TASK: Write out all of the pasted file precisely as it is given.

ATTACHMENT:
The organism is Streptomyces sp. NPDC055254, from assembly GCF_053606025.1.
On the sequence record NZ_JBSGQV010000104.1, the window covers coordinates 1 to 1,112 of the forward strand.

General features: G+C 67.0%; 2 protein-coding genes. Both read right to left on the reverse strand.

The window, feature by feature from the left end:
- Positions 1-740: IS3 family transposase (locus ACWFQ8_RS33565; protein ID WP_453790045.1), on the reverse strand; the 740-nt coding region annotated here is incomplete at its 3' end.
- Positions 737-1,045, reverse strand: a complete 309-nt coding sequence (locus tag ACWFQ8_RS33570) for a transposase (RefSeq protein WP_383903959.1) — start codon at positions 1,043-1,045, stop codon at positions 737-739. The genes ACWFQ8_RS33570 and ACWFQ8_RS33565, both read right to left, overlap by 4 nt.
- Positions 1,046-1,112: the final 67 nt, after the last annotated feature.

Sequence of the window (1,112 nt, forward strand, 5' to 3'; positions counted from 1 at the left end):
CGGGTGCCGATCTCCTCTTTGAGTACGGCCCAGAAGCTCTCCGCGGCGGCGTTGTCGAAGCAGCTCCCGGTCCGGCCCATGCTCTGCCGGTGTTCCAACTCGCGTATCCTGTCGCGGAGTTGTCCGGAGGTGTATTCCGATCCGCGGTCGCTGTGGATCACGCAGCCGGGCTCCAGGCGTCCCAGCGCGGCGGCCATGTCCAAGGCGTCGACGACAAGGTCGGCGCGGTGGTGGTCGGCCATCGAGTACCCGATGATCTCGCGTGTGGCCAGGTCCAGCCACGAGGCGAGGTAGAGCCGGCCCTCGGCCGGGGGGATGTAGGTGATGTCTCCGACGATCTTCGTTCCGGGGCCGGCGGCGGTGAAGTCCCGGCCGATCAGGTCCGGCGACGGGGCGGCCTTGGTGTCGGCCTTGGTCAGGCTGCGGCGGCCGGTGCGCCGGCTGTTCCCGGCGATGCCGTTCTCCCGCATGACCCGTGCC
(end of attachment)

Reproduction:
The organism is Streptomyces sp. NPDC055254, from assembly GCF_053606025.1.
On the sequence record NZ_JBSGQV010000104.1, the window covers coordinates 1 to 1,112 of the forward strand.

General features: G+C 67.0%; 2 protein-coding genes. Both read right to left on the reverse strand.

The window, feature by feature from the left end:
- Positions 1-740: IS3 family transposase (locus ACWFQ8_RS33565; protein ID WP_453790045.1), on the reverse strand; the 740-nt coding region annotated here is incomplete at its 3' end.
- Positions 737-1,045, reverse strand: a complete 309-nt coding sequence (locus tag ACWFQ8_RS33570) for a transposase (RefSeq protein WP_383903959.1) — start codon at positions 1,043-1,045, stop codon at positions 737-739. The genes ACWFQ8_RS33570 and ACWFQ8_RS33565, both read right to left, overlap by 4 nt.
- Positions 1,046-1,112: the final 67 nt, after the last annotated feature.

Sequence of the window (1,112 nt, forward strand, 5' to 3'; positions counted from 1 at the left end):
CGGGTGCCGATCTCCTCTTTGAGTACGGCCCAGAAGCTCTCCGCGGCGGCGTTGTCGAAGCAGCTCCCGGTCCGGCCCATGCTCTGCCGGTGTTCCAACTCGCGTATCCTGTCGCGGAGTTGTCCGGAGGTGTATTCCGATCCGCGGTCGCTGTGGATCACGCAGCCGGGCTCCAGGCGTCCCAGCGCGGCGGCCATGTCCAAGGCGTCGACGACAAGGTCGGCGCGGTGGTGGTCGGCCATCGAGTACCCGATGATCTCGCGTGTGGCCAGGTCCAGCCACGAGGCGAGGTAGAGCCGGCCCTCGGCCGGGGGGATGTAGGTGATGTCTCCGACGATCTTCGTTCCGGGGCCGGCGGCGGTGAAGTCCCGGCCGATCAGGTCCGGCGACGGGGCGGCCTTGGTGTCGGCCTTGGTCAGGCTGCGGCGGCCGGTGCGCCGGCTGTTCCCGGCGATGCCGTTCTCCCGCATGACCCGTGCC